Nov. 2

The National Hockey League announces the cancellation of the 2013 Winter Classic between the Detroit Red Wings and Toronto Maple Leafs that would have been held Jan. 1 in Ann Arbor, Michigan.

Oct. 26

The National Hockey League announces the cancellation of the 2012-13 regular season schedule through Nov. 30. A total of 326 regular-season games - 26.5 percent of the season - from Oct. 11 through Nov. 30 are wiped out.

Oct. 25

The NHL withdraws its latest CBA proposal to the NHLPA after a deadline to play a full 82-game season passes with no new discussions between the two sides.

Oct. 19

The NHL cancels 2012-13 regular season games through Nov. 1. In all, 135 games are wiped out.

Oct. 18

The NHL Players' Association supplies three separate proposals to the National Hockey League in response to the NHL's Oct. 16 offer. The league, however, turns down all three proposals and the meeting breaks up after a little more than an hour.

Oct. 16

The NHL puts a new offer on the bargaining table for the NHLPA, which includes a 50/50 split of hockey-related revenue across the board and contingent on an 82-game season beginning Nov. 2. According to NHL commissioner Gary Bettman, the offer calls for no salary rollback and the revised schedule - if implemented - would see every team play an extra game every five weeks.

Oct. 10

The Alberta Labour Relations Board decides that the NHL's lockout of players from the Edmonton Oilers and Calgary Flames can continue. The board said in a written ruling that forcing an end to the lockout for two members of a 30-team league would be unlikely to solve the contract dispute between the league and the players' union. The NHLPA had wanted the board to rule the lockout illegal in Alberta.

Oct. 4

The NHL cancels the first two weeks of the 2012-13 regular season, which was scheduled to begin Oct. 11 with four games. In all, 82 games are wiped out through Oct. 24.

Oct. 2

After a two-hour meeting with the NHLPA regarding hockey related revenue in New York, NHL deputy commissioner Bill Daly says that no progress has been made. "Unless they show some willingness to compromise, I don't know how we get this done," he told reporters.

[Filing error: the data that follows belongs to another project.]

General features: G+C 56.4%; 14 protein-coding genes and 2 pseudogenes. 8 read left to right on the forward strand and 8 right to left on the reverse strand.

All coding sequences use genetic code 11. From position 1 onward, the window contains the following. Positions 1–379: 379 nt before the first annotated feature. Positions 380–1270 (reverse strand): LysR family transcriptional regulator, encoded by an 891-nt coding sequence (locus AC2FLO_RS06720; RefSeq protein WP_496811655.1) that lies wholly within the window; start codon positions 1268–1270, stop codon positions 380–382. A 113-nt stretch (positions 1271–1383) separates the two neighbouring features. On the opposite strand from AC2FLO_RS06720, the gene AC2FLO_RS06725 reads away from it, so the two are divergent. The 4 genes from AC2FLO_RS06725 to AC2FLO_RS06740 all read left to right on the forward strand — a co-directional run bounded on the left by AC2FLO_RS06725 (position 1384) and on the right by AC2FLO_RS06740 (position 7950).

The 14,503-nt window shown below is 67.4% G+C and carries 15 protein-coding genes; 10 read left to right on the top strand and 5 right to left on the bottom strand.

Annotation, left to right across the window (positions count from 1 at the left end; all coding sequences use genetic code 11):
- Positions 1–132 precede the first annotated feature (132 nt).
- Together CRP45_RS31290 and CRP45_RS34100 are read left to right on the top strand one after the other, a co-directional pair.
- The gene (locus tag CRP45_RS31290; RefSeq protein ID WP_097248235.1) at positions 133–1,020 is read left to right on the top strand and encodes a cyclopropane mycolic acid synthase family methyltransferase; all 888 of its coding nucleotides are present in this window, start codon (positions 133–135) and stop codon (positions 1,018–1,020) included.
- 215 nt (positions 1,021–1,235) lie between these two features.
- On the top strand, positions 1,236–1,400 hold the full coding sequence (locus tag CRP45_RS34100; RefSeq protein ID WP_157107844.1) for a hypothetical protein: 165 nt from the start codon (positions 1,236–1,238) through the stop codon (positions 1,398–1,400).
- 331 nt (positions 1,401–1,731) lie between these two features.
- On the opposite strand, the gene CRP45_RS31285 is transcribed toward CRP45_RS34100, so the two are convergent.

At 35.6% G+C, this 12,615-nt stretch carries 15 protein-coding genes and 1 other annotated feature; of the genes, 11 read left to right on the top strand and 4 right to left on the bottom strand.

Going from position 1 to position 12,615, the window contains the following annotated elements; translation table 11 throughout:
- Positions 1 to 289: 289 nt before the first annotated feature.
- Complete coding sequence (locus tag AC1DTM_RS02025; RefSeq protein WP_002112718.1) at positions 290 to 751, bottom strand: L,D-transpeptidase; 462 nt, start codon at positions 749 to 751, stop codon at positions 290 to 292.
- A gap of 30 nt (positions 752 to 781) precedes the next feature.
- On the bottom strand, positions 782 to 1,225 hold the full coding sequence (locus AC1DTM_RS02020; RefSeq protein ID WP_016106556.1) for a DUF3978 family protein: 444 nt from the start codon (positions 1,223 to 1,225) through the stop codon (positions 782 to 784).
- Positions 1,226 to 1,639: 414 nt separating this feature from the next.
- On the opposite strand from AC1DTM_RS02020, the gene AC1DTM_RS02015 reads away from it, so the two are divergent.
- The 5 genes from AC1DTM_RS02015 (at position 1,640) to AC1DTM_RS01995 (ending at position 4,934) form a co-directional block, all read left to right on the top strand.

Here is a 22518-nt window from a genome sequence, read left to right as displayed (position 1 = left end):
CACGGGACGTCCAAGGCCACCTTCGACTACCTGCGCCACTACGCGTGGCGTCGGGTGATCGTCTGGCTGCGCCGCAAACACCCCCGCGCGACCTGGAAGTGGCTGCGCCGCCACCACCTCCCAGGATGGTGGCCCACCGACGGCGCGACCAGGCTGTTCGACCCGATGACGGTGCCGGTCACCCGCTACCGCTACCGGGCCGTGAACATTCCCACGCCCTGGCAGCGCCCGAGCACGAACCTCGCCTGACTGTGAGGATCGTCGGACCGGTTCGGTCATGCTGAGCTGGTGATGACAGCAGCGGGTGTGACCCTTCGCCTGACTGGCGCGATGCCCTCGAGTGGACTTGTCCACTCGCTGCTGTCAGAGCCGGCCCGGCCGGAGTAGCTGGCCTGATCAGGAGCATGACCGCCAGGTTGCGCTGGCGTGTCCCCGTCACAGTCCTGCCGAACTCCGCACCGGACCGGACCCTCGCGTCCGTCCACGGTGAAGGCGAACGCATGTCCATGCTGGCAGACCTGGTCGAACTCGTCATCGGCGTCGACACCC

Sept. 30

Both sides wrap up three straight days of meetings, but without touching upon core economic issues. Items discussed include player health and safety, drug testing, and legal matters regarding player movement. Both sides did focus on clarifications of definitions of what makes up hockey-related revenue.

Sept. 29

Devils forward Krys Barch (@krysbarch) takes to Twitter, voicing his concerns over the lockout in a lengthy screed. Read the text here.

Sept. 27

The National Hockey League announces the cancellation of the remainder of the 2012 preseason schedule through October 8.

Sept. 19

The National Hockey League announces the cancellation of the 2012 preseason schedule through September 30.

Sept. 15

With no further meetings planned at the time and no significant progress, the CBA expires and the NHL locks out its players.

Sept. 14

The Quebec Labour Relations Board turns down an injunction request by 16 members of the Montreal Canadiens and the NHL Players' Association to declare a lockout illegal in Quebec. It also ruled that more hearings are needed to make a final decision on an application.

Sept. 13

NHL Commissioner Gary Bettman says the owners voted unanimously to support a lockout, if necessary.

Sept. 12

The NHL files its latest proposal in the ongoing labour talks with the NHL Players' Association, giving the union until Saturday to accept before pulling it off the table. The proposal includes an increase to the 46 per cent of revenue players were offered in the league's last proposal. The players currently get 57 per cent of revenues.